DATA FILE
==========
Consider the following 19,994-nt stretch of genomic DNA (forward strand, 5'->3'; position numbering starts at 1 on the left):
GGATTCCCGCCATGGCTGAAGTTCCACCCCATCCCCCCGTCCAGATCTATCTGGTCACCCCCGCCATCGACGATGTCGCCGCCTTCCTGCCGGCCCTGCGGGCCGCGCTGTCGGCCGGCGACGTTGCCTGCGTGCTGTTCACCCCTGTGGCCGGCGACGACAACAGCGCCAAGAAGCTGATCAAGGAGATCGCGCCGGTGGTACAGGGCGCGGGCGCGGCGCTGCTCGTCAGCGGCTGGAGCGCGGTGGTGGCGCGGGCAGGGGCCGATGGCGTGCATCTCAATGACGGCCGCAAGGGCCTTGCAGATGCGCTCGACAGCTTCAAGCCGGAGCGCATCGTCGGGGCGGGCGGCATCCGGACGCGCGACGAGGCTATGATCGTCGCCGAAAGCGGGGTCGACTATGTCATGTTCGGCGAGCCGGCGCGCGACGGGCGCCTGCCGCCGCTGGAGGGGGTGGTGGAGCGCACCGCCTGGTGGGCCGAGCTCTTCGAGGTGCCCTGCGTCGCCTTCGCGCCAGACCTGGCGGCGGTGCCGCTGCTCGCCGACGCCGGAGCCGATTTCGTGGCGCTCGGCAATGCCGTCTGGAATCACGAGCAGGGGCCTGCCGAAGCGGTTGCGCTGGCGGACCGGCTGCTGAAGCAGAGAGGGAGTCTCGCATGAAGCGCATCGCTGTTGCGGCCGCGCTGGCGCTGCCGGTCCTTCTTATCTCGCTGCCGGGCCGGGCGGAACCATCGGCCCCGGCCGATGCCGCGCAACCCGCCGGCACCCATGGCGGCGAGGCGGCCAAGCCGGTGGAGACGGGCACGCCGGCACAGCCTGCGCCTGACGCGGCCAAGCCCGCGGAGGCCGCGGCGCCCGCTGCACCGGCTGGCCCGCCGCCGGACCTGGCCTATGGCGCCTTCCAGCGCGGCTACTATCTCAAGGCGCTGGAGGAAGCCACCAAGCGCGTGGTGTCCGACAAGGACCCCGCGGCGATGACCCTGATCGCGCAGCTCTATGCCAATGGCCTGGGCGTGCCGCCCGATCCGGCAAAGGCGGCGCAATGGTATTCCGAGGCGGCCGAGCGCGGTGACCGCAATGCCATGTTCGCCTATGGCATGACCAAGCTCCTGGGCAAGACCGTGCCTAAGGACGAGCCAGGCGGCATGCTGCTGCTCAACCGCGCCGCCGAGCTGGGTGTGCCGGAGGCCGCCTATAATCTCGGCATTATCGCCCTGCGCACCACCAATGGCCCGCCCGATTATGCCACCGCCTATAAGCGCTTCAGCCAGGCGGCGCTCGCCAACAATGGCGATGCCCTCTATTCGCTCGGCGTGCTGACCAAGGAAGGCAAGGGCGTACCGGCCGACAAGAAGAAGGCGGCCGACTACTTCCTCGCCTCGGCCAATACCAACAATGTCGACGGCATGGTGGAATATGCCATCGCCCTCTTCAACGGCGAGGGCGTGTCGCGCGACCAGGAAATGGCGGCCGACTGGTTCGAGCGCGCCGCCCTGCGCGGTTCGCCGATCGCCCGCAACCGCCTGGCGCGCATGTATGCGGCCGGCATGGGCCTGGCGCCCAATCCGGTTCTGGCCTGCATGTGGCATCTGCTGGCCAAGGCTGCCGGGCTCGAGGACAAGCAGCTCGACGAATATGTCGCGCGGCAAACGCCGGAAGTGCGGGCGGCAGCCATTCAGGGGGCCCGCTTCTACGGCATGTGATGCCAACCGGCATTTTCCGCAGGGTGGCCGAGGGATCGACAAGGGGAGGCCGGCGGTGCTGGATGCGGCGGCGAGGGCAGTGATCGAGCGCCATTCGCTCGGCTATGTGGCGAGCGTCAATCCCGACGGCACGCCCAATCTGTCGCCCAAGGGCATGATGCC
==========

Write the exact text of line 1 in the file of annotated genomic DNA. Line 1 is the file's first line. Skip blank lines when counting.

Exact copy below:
Consider the following 19,994-nt stretch of genomic DNA (forward strand, 5'->3'; position numbering starts at 1 on the left):